to the zero clipping, the amplitude of the frequency domain
signal at the receiver is half of that at the transmitter [39]. Let
Y2i−1denotes the signals received in the frequencydomain at
the (2i−1)th subcarrier, which is given by
Y2i−1=1
2H2i−1√p2i−1X2i−1+Z2i−1,(11)
where the coefﬁcient 1
2exists since only half subcarriers
are adopted to transmit information, Z2i−1is the additive
white Gaussian noise (AWGN) with zeromean, i.e., Z2i−1∼
CN 0, W σ2,i= 1, ..., N/2, and σ2represents the noise
power spectral density, Wrepresents the bandwidth of each
subcarrier.
Let R2i−1{p2i−1}N/2
i=1 and RACO denote the rate of the
(2i−1)th subcarrier and the total rate of the ACOOFDM
system, respectively, which are given by
R2i−1{p2i−1}N/2
i=1 =I(X2i−1;Y2i−1),(12a)
RACO =
N/2
X
i=1
R2i−1{p2i−1}N/2
i=1 ,(12b)
respectively. Then, the SE of the ACOOFDM VLC system
is deﬁned as the ratio of achievable data rate to the total
bandwidth, which can be expressed as
SE {p2i−1}N/2
i=1 =
N/2
P
i=1
R2i−1{p2i−1}N/2
i=1
2NW ,(13)
where Wdenotes the bandwidth of each subcarrier. At the
same time, the EE of the ACOOFDM VLC system is deﬁned
as the ratio of the capacity to the total power consumption,
which can be expressed as
EE {p2i−1}N/2
i=1 =
N/2
P
i=1
R2i−1{p2i−1}N/2
i=1
2
N/2
P
i=1
p2i−1+Pc
,(14)
where 2PN/2
i=1 p2i−1represents the total electrical power con
sumption of all the subcarriers and Pcdenotes the total circuit
power consumption of the whole system.
III. SPE CT RA L EFFI CI ENCY OF ACOOFDM
In this section, we aim to maximize the SE of the ACO
OFDM system under the electrical transmit power constraint
and taking into account a practical average optical power
constraint. The considered problem can be mathematically
formulated as follows:
maximize
{p2i−1}N/2
i=1
N/2
P
i=1
R2i−1{p2i−1}N/2
i=1
2NW (15a)
s.t.E{ˆxk} ≤ Po,(15b)
N/2
X
i=1
p2i−1≤P, (15c)
p2i−1≥0, i = 1, ..., N/2.(15d)
In the following, we will investigate the SE maximization
problem (15) for the considered ACOOFDM system with
Gaussian distribution inputs and ﬁnitealphabet inputs, respec
tively.
A. Gaussian Distribution Inputs
Assume that the input X2i−1follows independent complex
Gaussian distribution, i.e., X2i−1∼ CN (0,1). According to
the IFFT operation (3c), the time domain signal xkalso fol
lows Gaussian distribution, i.e., xk∼ N 0,2
NPN/2
i=1 p2i−1.
5
Furthermore, based on the relationship in (5), the average
optical power is given by [40], [41]
E{ˆxk}=1
2E{xk} =1
2Z∞
0
xk
1
√2πσs
e−x2
k
2σ2
sdxk
=v
u
u
t1
πN
N/2
X
i=1
p2i−1,(16)
where σ2
s=2
NPN/2
i=1 p2i−1. Additionally, by substituting
(16) into (15b), the average optical power constraint can be
reformulated as
N/2
X
i=1
p2i−1≤N πP 2
o.(17)
According to the Shannon theorem [42], the achievable rate
of Gaussian distribution inputs RG(p2i−1)is given by
RG(p2i−1) = Wlog2 1 + p2i−1H2i−12
4σ2W!.(18)
Then, the SE of the Gaussian distribution inputs
SEG{p2i−1}N/2
i=1 can be expressed as
SEG{p2i−1}N/2
i=1 =
N/2
P
i=1
log21 + p2i−1H2i−12
4σ2W
2N.(19)
Thus, the SE maximization problem with the Gaussian
distribution inputs can be rewritten as
maximize
{p2i−1}N/2
i=1
SEG{p2i−1}N/2
i=1 (20a)
s.t.
N/2
X
i=1
p2i−1≤min P, N πP 2
o,(20b)
p2i−1≥0, i = 1, ..., N/2.(20c)
Problem (20) is a convex optimization problem and satisﬁes
the Slater’s constraint qualiﬁcation [43]. The problem in
(20) can be solved by applying classical convex optimization
approaches. To this end, we ﬁrst need the Lagrangian function
of (20), which is given as
LG=1
2N
N/2
X
i=1
log2 1 + p2i−1H2i−12
4σ2W!
−µ
N/2
X
i=1
p2i−1−min P, N πP 2
o
,(21)
where µ≥0is the Lagrange multiplier associated with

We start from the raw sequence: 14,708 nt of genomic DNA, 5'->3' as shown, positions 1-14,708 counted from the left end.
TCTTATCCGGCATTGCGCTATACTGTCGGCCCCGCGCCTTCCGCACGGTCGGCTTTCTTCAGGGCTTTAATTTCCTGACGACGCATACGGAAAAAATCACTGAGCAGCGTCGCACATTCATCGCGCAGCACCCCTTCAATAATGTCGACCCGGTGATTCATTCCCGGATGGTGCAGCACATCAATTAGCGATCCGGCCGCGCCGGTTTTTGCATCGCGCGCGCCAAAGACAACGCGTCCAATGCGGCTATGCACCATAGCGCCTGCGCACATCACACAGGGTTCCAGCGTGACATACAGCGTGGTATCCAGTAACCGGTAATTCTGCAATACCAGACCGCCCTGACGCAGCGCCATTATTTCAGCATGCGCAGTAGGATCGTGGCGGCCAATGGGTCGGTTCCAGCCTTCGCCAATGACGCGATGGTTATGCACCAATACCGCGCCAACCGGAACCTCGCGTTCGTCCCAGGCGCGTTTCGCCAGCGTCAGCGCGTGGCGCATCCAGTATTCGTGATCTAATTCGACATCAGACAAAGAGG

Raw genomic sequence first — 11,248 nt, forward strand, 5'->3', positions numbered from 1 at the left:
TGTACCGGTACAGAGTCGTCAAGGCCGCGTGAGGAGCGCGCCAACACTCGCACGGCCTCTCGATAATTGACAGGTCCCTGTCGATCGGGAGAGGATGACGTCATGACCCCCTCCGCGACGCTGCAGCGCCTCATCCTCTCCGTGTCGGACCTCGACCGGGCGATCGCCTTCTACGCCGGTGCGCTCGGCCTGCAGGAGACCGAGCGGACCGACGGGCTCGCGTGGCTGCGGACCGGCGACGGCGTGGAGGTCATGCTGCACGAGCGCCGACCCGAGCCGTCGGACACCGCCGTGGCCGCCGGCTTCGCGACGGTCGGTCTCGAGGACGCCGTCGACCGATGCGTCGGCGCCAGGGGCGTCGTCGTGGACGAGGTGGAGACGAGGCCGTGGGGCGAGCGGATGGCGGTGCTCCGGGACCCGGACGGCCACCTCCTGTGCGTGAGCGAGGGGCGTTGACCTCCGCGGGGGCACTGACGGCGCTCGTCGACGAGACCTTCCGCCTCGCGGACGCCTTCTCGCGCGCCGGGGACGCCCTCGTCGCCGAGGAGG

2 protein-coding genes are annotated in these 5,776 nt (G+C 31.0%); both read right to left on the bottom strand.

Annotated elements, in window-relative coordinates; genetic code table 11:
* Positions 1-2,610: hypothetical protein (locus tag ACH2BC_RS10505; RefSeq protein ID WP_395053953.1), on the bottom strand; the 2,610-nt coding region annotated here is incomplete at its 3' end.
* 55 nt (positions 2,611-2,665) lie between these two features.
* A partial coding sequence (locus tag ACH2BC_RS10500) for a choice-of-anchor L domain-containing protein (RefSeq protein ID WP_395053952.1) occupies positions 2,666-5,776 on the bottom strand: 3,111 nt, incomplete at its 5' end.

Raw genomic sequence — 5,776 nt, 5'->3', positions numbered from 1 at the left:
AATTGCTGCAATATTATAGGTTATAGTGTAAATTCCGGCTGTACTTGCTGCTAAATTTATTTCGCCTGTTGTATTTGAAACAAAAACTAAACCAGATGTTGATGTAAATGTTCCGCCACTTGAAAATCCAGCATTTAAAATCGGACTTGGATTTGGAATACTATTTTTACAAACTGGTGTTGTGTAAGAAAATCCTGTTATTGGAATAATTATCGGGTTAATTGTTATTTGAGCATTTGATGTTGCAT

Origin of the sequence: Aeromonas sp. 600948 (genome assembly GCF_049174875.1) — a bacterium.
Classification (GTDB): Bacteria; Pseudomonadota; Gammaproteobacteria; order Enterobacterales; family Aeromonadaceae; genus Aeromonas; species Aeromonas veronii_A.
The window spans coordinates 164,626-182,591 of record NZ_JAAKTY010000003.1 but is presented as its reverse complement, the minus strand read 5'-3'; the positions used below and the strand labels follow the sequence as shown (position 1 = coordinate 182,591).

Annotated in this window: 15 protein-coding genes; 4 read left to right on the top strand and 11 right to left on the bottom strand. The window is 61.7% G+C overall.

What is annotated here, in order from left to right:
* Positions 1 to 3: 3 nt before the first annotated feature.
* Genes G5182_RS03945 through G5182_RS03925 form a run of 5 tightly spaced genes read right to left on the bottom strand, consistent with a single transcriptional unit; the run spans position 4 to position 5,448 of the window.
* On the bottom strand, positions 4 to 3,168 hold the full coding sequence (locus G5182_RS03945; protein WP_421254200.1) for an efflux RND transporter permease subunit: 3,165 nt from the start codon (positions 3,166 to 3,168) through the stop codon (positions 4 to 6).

constraint (20b). By setting the differential function to 0, i.e.,
∂LG
∂p2i−1= 0, the optimal p2i−1is given by
p2i−1="1
2N µ ln 2 −4σ2W
H2i−12#+
.(22)
In fact, (22) is known as the classical waterﬁlling solution
and the optimal µcan be found by the conventional gradient
method or the epsilon method [43], [44].
B. Finitealphabet Inputs
In practice, typical inputs are always based on discrete sig
naling constellations, such as MPSK or MQAM, rather than
the ideal Gaussian signals. In this section, we assume that the
inputs are drawn from discrete constellations set {X2i−1,k}M
k=1
with cardinality M, where X2i−1,k is a constellation point of
the (2i−1)th subcarrier. The achievable rate RF(p2i−1)is
given by [24]
RF(p2i−1) = I2i−1(X2i−1;Y2i−1)(23)
=Wlog2M−1
ln 2
−
M
X
n=1
W
MEZ(log2
M
X
k=1
exp (−dn,k)),(24)
where I2i−1(X2i−1;Y2i−1)is the achievable
mutual information over the (2i−1)th channel,
dn,k =1
σ2W1
2H2i−1√p2i−1(X2i−1,n −X2i−1,k) + Z2i−12
is a measure of the difference between input constellation
points X2i−1,n and X2i−1,k,EZ{·} is the expectation of the
noise Z2i−1. Note that RF(p2i−1)is a concave function with
respect to the power allocation p2i−1[24], [45].
According to (5), the average optical power of transmitted
signals is given as [40], [41]
E{ˆxk}=1
2E{xk}
≤1
2√2N
2N−1
X
i=0
E√piXiexp jπki
N
=1
2√2N
2N−1
X
i=0
√piE{Xi},(25)
where the inequality holds due to Piai ≤ Piai, the
value of E{Xi} depends on the speciﬁc modulation schemes,
i.e., (24) and (25) can be apply on another distribution
known discrete signaling constellations, such as OOK, DPSK,
higher order PSK and QAM, and nonuniform discrete inputs.
Furthermore, substituting (25) into (6), the average optical
power constraint is given as
1
√2N
N/2
X
i=1
√p2i−1E{X2i−1} ≤ Po.(26)
Based on the inequality (Pn
i=1 ai)2≤nPn
i=1 a2
i[46],
where ai≥0, the average optical power constraint (26) can
be restricted as
N/2
X
i=1
p2i−1≤4P2
o
E2{X2i−1}.(27)
In other words, (27) is known as a safe approximation of
(26) because the left side of (26) is replaced by its upper
bound. After adopting the optimization algorithm, the optical
power consumption would not exceed Po. Then, the SE of
6
ﬁnitealphabet inputs SEF{p2i−1}N/2
i=1 can be expressed as
SEF{p2i−1}N/2
i=1 =
N/2
P
i=1
RF(p2i−1)
2NW .(28)
Thus, the optimal power allocation problem (15) can be re
formulated as the constellationconstrained mutual information
maximization problem which can be expressed as follows
maximize
{p2i−1}N/2
i=1
SEF{p2i−1}N/2
i=1 (29a)
s.t.
N/2
X
i=1
p2i−1≤ε, (29b)
p2i−1≥0, i = 1, ..., N/2,(29c)
where ε∆
= min nP, 4P2
o
E2{X2i−1}o.